In NDA AccessIT, the National Disability Authority have just produced far and away the best resource that is available in Ireland to do with IT accessibility. In fact, I’d go as far as to say it’s one of the best resources available anywhere in the world.
IT accessibility guidelines
The AccessIT website was originally the home of just the IT Accessibility Guidelines for websites, application software, telecoms and public access terminals. But the guidelines have now been expanded to cover smartcard systems as well. They’ve also been supplemented with loads of other resources and the whole thing has been repackaged. The result is an outstanding collection of guidance and information. A really useful resource for people involved in IT development or procurement.
One of the features of the site is the new Accessible IT Procurement Toolkit. This gives detailed guidance for public organisations who are buying IT systems and products to help them make sure that what they end up with is accessible as possible for their users, and stays that way. It provides material that the procurer can use in requests for tenders, as well as guidance on working with tenderers and contractors during the whole procurement lifecycle – from requirements specification and tender assessment, through implementation and evaluation, to ongoing management and maintenance. It also describes the legal and policy background to IT procurement. All this information, though aimed primarily at procurers, is also very useful for companies who are supplying IT products or services to public sector clients. They will find it useful to know about the advice and information contained in this toolkit and how it will affect the tendering and implementation process. Then they will be more ready to meet the public bodies’ requirements.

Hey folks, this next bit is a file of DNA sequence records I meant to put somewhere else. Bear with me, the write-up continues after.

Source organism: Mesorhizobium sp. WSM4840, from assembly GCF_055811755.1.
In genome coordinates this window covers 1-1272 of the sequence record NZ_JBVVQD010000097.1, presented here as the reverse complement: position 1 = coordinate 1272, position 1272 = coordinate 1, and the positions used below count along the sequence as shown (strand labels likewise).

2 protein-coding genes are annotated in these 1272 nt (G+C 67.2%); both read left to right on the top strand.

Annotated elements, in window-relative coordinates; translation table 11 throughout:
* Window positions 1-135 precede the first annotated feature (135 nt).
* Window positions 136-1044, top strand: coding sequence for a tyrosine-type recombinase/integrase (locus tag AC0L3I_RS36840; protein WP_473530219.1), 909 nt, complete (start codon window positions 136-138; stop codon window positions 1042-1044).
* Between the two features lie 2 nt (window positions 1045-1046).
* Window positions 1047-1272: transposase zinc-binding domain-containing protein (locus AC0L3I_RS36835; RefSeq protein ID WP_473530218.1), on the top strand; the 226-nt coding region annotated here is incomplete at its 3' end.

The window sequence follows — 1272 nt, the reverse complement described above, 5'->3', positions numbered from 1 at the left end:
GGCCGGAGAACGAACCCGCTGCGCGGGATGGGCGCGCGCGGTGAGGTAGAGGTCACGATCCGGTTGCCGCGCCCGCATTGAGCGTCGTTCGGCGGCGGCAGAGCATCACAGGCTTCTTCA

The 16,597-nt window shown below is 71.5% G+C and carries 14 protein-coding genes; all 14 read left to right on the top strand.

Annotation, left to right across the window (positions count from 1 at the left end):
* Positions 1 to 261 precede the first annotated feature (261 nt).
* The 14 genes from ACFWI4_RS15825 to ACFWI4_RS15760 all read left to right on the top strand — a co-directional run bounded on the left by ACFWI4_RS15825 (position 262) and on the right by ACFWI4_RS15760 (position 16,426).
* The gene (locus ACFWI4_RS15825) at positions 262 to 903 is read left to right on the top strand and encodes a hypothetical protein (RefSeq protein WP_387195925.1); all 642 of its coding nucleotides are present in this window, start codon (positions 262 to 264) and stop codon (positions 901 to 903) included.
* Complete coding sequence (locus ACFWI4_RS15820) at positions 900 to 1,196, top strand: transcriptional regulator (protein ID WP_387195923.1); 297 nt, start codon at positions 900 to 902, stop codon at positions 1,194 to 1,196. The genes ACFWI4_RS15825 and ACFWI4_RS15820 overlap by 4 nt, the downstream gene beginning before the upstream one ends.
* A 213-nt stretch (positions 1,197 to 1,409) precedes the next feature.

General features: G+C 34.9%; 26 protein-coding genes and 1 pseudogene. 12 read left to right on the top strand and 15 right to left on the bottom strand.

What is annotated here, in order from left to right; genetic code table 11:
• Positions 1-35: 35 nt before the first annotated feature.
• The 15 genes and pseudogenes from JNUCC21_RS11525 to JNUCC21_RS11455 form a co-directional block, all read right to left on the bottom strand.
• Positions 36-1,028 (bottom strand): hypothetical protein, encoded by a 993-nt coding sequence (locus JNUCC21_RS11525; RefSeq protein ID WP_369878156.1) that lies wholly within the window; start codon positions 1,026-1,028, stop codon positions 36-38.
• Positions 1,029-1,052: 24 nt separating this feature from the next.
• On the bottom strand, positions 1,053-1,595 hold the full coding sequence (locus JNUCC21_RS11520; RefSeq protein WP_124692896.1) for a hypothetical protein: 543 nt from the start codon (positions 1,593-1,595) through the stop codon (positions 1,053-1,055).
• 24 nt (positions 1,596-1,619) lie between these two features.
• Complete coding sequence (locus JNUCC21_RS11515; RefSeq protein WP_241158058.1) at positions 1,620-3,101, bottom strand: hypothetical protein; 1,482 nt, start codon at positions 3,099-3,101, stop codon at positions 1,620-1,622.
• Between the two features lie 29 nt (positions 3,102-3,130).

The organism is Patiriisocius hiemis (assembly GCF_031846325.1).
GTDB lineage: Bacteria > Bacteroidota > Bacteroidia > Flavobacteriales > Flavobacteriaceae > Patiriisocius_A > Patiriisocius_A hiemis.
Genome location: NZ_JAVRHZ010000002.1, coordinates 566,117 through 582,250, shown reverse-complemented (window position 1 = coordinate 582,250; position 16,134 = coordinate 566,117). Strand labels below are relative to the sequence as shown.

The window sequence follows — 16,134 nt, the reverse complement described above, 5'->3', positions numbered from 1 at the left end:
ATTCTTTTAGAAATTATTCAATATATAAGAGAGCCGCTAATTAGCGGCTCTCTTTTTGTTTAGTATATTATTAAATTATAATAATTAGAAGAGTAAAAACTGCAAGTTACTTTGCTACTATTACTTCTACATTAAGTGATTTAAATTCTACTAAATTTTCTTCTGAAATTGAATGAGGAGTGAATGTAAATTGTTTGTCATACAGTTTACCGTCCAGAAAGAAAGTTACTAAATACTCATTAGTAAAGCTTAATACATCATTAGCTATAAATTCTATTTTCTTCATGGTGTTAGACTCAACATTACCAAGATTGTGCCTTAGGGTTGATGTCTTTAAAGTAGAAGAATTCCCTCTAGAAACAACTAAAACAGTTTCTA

The AccessIT site also contains detailed guidance for developing accessible websites. This includes examples, code snippets, videos of people using assistive technologies to demonstrate access barriers and guidance on creating web content. Then there’s guidance for website managers on commissioning a website accessibility audit, plus a whole lot more.
The examples are one of the best features of AccessIT. It’s one thing to be told what to do and how to go about it but it can sometimes still be difficult to fully understand this advice and put it into practice. What you often need are actual examples. The web coding examples and the example texts for including in requests for tenders are a great help in this respect.
Overall, a great job by the NDA. I’d highly recommend it.
Mark Magennis (IIA guest blogger)